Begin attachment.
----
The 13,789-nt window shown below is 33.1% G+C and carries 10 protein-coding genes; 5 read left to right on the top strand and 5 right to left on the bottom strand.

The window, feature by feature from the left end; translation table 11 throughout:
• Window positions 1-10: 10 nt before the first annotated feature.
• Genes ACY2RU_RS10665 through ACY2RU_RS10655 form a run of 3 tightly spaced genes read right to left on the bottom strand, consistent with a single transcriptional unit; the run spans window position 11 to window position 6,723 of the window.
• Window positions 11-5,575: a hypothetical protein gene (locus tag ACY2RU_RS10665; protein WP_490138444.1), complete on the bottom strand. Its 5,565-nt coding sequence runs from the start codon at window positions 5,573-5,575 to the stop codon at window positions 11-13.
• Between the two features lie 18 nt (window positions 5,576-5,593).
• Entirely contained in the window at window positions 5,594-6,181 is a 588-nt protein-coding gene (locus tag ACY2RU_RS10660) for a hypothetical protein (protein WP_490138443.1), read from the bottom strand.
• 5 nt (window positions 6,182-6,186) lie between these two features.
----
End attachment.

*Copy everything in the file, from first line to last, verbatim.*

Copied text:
The 13,789-nt window shown below is 33.1% G+C and carries 10 protein-coding genes; 5 read left to right on the top strand and 5 right to left on the bottom strand.

The window, feature by feature from the left end; translation table 11 throughout:
• Window positions 1-10: 10 nt before the first annotated feature.
• Genes ACY2RU_RS10665 through ACY2RU_RS10655 form a run of 3 tightly spaced genes read right to left on the bottom strand, consistent with a single transcriptional unit; the run spans window position 11 to window position 6,723 of the window.
• Window positions 11-5,575: a hypothetical protein gene (locus tag ACY2RU_RS10665; protein WP_490138444.1), complete on the bottom strand. Its 5,565-nt coding sequence runs from the start codon at window positions 5,573-5,575 to the stop codon at window positions 11-13.
• Between the two features lie 18 nt (window positions 5,576-5,593).
• Entirely contained in the window at window positions 5,594-6,181 is a 588-nt protein-coding gene (locus tag ACY2RU_RS10660) for a hypothetical protein (protein WP_490138443.1), read from the bottom strand.
• 5 nt (window positions 6,182-6,186) lie between these two features.